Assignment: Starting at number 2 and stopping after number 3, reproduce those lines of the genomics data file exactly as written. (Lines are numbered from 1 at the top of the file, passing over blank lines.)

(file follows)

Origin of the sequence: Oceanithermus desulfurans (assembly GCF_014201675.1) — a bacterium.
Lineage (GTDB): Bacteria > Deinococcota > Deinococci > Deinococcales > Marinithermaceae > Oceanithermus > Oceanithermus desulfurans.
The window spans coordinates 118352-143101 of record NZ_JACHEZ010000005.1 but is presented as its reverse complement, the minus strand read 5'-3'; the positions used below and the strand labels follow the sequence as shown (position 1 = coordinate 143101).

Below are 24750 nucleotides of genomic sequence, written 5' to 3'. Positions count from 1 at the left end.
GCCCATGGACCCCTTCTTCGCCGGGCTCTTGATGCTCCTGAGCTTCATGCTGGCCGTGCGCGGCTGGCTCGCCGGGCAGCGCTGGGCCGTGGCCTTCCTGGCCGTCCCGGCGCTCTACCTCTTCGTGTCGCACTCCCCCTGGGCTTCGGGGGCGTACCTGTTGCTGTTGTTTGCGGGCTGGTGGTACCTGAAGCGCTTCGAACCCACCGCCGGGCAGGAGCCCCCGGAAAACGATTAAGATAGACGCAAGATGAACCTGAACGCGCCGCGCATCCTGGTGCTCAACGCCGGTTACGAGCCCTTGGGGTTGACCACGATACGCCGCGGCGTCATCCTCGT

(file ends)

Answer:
Lineage (GTDB): Bacteria > Deinococcota > Deinococci > Deinococcales > Marinithermaceae > Oceanithermus > Oceanithermus desulfurans.
The window spans coordinates 118352-143101 of record NZ_JACHEZ010000005.1 but is presented as its reverse complement, the minus strand read 5'-3'; the positions used below and the strand labels follow the sequence as shown (position 1 = coordinate 143101).